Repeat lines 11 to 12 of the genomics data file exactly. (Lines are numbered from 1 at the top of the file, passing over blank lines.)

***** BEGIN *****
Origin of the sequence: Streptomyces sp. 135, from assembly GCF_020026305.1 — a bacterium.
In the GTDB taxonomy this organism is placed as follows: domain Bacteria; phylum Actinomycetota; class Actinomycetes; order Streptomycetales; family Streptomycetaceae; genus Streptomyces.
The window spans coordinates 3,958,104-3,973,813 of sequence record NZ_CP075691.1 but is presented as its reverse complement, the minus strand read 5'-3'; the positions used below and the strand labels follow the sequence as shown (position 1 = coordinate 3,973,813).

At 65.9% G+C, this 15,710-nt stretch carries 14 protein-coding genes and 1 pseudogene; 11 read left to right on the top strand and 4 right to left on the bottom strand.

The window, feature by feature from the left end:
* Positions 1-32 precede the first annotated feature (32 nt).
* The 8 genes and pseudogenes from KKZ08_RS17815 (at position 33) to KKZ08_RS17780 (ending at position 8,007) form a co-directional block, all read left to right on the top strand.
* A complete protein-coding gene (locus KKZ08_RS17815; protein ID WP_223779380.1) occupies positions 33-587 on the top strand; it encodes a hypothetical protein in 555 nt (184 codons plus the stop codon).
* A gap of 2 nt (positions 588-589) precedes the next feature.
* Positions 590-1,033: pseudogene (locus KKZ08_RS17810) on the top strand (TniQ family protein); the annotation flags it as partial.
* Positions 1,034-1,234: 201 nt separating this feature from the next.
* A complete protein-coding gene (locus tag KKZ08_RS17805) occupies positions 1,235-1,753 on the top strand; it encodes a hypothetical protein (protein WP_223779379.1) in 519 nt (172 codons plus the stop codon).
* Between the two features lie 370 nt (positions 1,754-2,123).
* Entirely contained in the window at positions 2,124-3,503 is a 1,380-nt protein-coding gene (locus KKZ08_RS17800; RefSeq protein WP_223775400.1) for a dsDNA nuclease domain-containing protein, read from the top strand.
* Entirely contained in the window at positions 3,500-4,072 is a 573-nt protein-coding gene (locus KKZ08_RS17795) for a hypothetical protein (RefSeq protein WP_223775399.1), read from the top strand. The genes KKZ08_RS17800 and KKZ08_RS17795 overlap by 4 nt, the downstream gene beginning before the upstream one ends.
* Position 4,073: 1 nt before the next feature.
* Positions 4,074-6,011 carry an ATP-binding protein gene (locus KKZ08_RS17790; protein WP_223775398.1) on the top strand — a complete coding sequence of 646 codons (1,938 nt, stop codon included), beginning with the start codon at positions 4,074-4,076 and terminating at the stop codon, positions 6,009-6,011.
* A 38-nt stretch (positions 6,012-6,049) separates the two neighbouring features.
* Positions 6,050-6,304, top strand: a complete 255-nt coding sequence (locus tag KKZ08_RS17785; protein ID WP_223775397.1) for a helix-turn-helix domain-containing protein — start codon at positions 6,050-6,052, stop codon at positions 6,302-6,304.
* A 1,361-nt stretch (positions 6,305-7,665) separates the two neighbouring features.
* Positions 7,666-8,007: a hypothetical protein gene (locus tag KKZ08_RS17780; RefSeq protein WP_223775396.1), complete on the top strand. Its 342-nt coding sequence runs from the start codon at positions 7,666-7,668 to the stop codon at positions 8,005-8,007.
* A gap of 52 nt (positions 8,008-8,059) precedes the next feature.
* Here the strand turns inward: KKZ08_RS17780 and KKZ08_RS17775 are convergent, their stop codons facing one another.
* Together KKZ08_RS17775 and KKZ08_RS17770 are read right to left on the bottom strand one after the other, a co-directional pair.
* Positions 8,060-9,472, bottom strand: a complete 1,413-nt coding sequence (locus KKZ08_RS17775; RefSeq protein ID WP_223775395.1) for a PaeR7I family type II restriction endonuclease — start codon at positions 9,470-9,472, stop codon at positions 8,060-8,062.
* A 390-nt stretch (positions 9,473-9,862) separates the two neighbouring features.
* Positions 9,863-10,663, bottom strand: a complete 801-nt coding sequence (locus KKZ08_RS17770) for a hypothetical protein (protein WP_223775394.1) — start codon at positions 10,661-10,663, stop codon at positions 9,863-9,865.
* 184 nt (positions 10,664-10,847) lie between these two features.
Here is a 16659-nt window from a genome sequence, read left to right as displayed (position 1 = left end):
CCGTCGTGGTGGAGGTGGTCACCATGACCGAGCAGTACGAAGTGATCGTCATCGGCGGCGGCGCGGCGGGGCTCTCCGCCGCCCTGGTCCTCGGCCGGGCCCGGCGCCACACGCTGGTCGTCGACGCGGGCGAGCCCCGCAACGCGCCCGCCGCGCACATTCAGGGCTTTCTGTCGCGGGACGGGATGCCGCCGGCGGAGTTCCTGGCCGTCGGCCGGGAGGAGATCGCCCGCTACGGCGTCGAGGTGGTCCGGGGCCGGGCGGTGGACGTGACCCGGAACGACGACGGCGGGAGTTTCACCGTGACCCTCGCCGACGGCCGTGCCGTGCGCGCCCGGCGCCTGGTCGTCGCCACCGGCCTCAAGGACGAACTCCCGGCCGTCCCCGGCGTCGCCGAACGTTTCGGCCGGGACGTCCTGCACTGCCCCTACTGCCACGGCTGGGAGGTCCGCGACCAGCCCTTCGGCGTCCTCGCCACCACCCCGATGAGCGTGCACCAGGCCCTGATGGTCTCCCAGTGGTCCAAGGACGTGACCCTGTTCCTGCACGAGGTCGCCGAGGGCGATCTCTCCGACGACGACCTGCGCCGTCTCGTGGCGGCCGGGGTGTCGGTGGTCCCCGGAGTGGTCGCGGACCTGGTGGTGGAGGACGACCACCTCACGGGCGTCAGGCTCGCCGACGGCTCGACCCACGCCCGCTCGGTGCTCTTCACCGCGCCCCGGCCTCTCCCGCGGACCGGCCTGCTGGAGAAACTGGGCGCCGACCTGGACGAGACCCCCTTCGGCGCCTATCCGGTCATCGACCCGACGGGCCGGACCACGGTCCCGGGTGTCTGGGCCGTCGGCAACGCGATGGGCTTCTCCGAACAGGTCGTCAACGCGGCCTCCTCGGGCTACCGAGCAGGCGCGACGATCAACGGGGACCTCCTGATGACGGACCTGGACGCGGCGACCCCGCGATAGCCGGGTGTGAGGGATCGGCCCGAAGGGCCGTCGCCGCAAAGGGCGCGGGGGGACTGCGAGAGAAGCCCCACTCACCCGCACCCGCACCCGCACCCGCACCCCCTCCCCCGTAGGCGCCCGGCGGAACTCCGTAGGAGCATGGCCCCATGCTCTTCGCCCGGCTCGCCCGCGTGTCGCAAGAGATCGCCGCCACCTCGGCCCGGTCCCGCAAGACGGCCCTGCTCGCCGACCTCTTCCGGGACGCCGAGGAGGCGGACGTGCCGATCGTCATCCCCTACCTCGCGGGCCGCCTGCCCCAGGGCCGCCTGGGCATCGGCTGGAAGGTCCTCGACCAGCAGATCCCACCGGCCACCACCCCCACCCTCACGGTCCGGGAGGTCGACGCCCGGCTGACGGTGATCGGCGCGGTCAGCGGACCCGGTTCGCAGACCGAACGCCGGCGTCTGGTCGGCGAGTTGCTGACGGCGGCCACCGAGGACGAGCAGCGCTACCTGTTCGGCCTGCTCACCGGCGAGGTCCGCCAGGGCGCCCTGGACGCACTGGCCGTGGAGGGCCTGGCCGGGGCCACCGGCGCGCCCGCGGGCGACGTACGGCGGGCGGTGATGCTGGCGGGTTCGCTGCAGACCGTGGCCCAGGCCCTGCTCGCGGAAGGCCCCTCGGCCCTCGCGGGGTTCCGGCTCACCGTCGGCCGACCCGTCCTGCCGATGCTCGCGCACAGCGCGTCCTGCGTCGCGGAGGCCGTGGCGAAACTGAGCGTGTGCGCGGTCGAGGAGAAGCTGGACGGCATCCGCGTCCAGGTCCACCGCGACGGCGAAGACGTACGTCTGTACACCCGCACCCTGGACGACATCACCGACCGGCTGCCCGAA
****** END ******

* Positions 1,034-1,234: 201 nt separating this feature from the next.
* A complete protein-coding gene (locus tag KKZ08_RS17805) occupies positions 1,235-1,753 on the top strand; it encodes a hypothetical protein (protein WP_223779379.1) in 519 nt (172 codons plus the stop codon).